Dine Brands is also en route to open roughly 30 new ghost kitchens this calendar, including fresh markets in Spain, Columbia, and Japan. That would bring its total to north of 90.
The Dine Brands’ portfolio has already begun to benefit on a cross-sell from the December-announced deal to buy Fuzzy’s Taco Shop for $80 million as well. The Fuzzy’s team last month executed a 20-store development deal with one of the company’s largest IHOP franchisees. Meanwhile, a Fuzzy’s franchisee got into the Applebee’s business.
Dine Brands isn’t sharing financials for Fuzzy’s just yet. But Peyton said the integration has gone as planned thus far. Senior leadership from the fast casual remained intact and the 140-unit brand enjoyed a 19-percent sales bump on Cinco de May—a fully digital campaign Peyton said provided marketing learnings for IHOP and Applebee’s to absorb.
“They’re nimble. They’re agile. They make decisions quickly,” Peyton said of Fuzzy’s. “They’re really close to their restaurants in their markets and they have a lot of great perspective to add for us.”
Returning to some of the levers in motion, IHOP’s International Bank of Packages loyalty program—the brand’s first rewards offering—launched in April 2022 and has already climbed to 6.5 million members. Customers purchase food, earn “PanCoins,” and redeem those points for coupons for more experiences at IHOP and other prizes.
The program presently accounts for about 6 percent of sales. Peyton said IHOP sees some 8,000 downloads of its app per delay, which more than 3X what it was before the chain launched in association with a loyalty program. “That’s really speaks to the level of engagement,” he said. “And now, we have the opportunity to begin to interact with these guests on a much more personal level. And obviously the goal is to drive frequency as well as share of wallet and average check.”
To point out, Fuzzy’s loyalty base, which is more than 500,000 members, mixes 12 percent of sales, giving IHOP a figure to shoot for, Peyton said.
IHOP’s culinary efforts have ramped up of late, too. It launched its largest menu evolution in brand history in March with fresh takes on Sweet & Savory Crepes, Eggs Benedicts, Ultimate Steakburgers, like a new Four-Cheese Crisp, and the return of Cinn-A-Stack Pancakes. The brand said the change was inspired by internal brand research that identified what guests were looking for.
“Pancake Tacos” arrived in July. These are best described as they sound: pancakes rolled into tacos and stuffed with fillings. Peyton himself taste-tested the product on social media. IHOP then tapped TikTok creators to weigh in whether these are, in fact, pancakes or tacos.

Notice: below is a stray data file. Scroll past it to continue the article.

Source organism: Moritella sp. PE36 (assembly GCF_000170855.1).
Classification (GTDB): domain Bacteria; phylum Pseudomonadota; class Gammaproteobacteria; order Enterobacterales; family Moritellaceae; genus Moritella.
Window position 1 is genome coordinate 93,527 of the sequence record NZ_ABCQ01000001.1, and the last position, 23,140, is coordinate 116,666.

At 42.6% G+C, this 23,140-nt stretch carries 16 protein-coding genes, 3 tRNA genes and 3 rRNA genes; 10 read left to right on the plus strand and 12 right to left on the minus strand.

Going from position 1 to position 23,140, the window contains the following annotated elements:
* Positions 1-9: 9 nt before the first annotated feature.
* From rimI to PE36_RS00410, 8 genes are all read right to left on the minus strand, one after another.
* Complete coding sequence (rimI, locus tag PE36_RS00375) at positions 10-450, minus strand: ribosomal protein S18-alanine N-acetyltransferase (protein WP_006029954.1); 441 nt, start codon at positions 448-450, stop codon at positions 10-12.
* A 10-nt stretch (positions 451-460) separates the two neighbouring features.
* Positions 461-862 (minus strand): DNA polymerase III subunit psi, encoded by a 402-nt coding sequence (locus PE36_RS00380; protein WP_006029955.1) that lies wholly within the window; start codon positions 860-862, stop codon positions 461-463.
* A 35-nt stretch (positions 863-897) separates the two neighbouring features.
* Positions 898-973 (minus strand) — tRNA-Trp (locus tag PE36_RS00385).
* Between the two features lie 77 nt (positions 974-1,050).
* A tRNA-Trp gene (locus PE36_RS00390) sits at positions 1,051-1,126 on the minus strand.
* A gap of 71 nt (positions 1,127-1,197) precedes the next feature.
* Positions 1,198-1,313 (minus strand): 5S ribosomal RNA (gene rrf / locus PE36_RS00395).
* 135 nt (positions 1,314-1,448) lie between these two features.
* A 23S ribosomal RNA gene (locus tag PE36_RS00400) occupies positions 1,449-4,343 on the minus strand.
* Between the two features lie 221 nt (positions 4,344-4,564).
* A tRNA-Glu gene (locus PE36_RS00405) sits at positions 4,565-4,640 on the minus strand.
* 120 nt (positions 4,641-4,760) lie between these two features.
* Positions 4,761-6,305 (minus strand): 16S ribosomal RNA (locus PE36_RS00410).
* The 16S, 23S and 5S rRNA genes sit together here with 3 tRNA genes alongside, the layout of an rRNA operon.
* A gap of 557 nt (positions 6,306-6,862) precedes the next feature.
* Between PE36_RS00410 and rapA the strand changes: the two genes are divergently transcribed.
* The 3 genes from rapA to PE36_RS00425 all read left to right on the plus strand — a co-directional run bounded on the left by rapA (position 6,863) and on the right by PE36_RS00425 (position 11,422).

Peyton says IHOP sold two million of them. And likewise to the earlier point, #PancakeorTaco allowed the chain connected with younger guests.
More closures ahead as growth adjusts
Applebee’s now excepts 25–35 net fewer locations in 2023, down from the 10–20 guidance the brand previously outlined.
Moralejo, who began his tenure as new Applebee’s president in January, set a three-part plan into motion that began with taking a fresh look at underperforming restaurants and ways to improve profitability, Peyton said. That lead to “some additional closures.”
He noted the pool includes older units and areas that have become “unstainable due to changes across trading area dynamics in a post-COVID world.”
Applebee’s is still looking at chances to relocate some of the underperformers and finding success in recent new builds, he added. AUVs for the class of 2022 opens annualize at nearly $4 million, which is well ahead of the system average of $2.8 million, “reflecting the compelling relevance of the brand, when it’s in the right market,” Peyton said.
Applebee’s also continues to work on a more efficient design it plans to unveil new year. The prototype will incorporate the post-pandemic business model and operations efficiencies and will address inflation, he said. IHOP already has a smaller prototype in rotation that trims development figures. Additionally, about 75 percent of IHOP’s new openings and its pipeline are conversions. IHOP expects between 45 and 60 net new openings in fiscal 2023.
Moralejo said closing sagging units will open new trade areas and opportunities for Applebee’s growth. “Sometimes it’s loss of property control where the franchisee is unable to renew a lease with the landlord,” he explained further. “And I think you also have to keep in mind that this is a function of opening up many, many restaurants 20 years ago, and there’s cycles, right? And every year is a little bit different. In some years … you may have some more non-renewals than you did in a previous year, et cetera. So it can be a little cyclical as well.”